Sinclair and its ONE Media innovations group announced key deals with Harmon and Korea’s SK Telecom at CES this week to jointly develop and commercialize broadcasting-based automotive technology using the ATSC 3.0 standard. “The whole vehicular space is one that is increasingly connected,” says Sinclair’s Mark Aitken.
Enthusiasm runs high as the next-generation TV standard has its official ribbon-cutting launch in Las Vegas. In addition to panels, exhibit booths of new gear, NAB Show attendees can take a ride from the Central to South Halls in an autonomous vehicle equipped with ATSC 3.0 sets, receiving an ATSC 3.0 signal sent from an experimental Sinclair transmission facility 15 miles away.
As tests of the next-gen standard get underway and demos are being offered in Las Vegas, Sinclair’s Mark Aitken and Pearl TV’s Anne Schelle see a commercial launch of ATSC 3.0 services possible in about two years.
Last week, Sinclair Broadcast Group VP of advanced technology, Mark Aitken, announced at the annual Advanced Television Systems Committee meeting that the station group will give 1 million ATSC 3.0 receiver chips to each mobile phone maker that promises to put them in devices sold in the United States. The offer demonstrates the group’s commitment to moving TV forward.
The 2017 NAB Show exhibition opens Monday, April 24, and there will be much to see for broadcast engineers and technologists who find themselves grappling with the repack of the TV spectrum and a nearly completed new broadcast standard. Five top techs — one each from Gray Television, NBCU O&Os, Nexstar Media Group, Sinclair Broadcast Group and Tegna Media — talk technology and what they will be looking for at this year’s NAB Show. For a recap of TVNewsCheck’s multi-part roundup of NAB Tech Hot Topics, click here.
Television broadcasters around the country today are testing the ATSC 3.0 audio watermark as part of their ATSC 1.0 (A/53) transmission. Not only are the tests aimed at offering them greater insight into who is watching and how internet-connected TV services are used by viewers, but they also offer the chance for participating broadcasters to come out of the chutes running once the next-gen TV standard is finalized and approved by the FCC. Above, NAB’s So Vang at an ATSC 3.0 interactivity demo at the 2016 NAB Show.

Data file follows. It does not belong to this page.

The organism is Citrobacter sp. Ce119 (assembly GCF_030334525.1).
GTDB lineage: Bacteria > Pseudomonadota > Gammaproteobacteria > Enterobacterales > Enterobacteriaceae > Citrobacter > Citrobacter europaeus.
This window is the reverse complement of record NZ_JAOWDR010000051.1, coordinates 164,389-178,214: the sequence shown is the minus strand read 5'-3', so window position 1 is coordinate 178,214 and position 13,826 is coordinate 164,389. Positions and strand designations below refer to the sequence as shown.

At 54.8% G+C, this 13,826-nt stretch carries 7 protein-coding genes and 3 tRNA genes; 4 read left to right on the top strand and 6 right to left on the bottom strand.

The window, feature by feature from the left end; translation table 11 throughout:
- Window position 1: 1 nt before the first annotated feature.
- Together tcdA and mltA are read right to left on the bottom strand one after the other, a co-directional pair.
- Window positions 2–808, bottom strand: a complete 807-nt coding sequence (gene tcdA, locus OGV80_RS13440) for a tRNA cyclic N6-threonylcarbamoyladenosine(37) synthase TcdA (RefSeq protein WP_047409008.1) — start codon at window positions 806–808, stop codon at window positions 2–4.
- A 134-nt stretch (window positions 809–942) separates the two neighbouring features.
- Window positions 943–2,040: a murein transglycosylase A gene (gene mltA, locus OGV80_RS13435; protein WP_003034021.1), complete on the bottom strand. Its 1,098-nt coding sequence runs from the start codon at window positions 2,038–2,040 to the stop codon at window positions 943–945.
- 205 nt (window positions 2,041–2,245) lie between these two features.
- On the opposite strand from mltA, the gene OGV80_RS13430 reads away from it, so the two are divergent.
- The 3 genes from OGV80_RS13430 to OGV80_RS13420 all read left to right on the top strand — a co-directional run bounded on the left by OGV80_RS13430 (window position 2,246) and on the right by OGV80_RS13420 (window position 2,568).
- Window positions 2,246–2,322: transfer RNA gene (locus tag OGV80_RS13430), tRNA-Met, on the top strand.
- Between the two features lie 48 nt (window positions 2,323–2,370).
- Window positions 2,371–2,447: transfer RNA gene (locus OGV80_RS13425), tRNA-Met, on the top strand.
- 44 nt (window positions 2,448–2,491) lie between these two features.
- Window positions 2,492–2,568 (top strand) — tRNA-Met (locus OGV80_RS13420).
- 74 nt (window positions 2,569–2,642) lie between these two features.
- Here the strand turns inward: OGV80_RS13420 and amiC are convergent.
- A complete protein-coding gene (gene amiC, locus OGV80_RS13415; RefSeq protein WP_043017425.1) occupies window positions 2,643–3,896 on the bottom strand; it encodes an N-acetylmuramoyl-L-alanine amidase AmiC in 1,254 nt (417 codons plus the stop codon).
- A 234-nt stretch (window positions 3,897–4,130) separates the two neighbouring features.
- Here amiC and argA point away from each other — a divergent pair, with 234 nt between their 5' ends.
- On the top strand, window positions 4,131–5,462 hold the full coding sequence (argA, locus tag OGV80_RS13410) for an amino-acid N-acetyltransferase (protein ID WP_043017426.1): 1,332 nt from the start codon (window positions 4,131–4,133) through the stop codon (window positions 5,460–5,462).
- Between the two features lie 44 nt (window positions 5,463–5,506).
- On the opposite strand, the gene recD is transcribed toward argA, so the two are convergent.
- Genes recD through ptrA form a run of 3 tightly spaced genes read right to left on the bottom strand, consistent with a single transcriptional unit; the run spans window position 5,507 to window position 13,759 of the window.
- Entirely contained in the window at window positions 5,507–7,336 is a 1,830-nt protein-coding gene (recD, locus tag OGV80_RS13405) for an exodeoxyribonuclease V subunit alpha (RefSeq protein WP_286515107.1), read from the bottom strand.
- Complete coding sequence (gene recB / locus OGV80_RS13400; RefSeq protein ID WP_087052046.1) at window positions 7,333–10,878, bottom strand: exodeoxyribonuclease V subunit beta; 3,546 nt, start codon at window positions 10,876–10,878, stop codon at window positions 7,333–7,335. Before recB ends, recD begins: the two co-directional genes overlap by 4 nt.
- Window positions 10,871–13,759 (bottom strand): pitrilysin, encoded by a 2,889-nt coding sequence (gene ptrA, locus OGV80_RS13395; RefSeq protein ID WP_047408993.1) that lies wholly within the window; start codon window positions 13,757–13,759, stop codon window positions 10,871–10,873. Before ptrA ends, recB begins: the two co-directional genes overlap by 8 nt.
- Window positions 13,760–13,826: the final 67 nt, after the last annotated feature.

Since it looks like the FCC will have to repeat its two-part incentive auction process to balance the money promised to broadcasters with what is raised from wireless carriers,broadcasters and their technology suppliers remain in the dark longer about which stations will have to move in the repack and to which channels. But that’s not necessarily a bad thing. It could help sync up the repack with an ATSC 3.0 rollout and provide more time to create the 36-month repack schedule. Some vendors say they could use the extra time to prepare for the expected demand. Read the second part of this Special Report here.
Many of the same app developers focused on the web today will help bring interactivity to ATSC 3.0 viewers in the future thanks to the standard’s W3C compliance and clever use of broadcast, broadband and non-real-time content in the home. Above, NAB’s So Vang demos the interactive in-home experience offered by 3.0 in the NAB Futures Zone during the NAB Show last month.
Sinclair’s top tech, Mark Aitken, says the next-gen TV standard will offer stations a plethora of new business opportunities. “There will come a day shortly where the kinds of services broadcasters are capable of offering” will top those consumers will be able to get anywhere else. “The business opportunities of tomorrow are totally open to the imagination.”
The FCC just received broadcasters’ request to permit use of ATSC 3.0 and has not yet said whether it will even consider the petition. Nonetheless, Sinclair is charging ahead with plans to exploit the technology that include a national “wireless IP pipeline” that can deliver TV and data to consumers and other clients.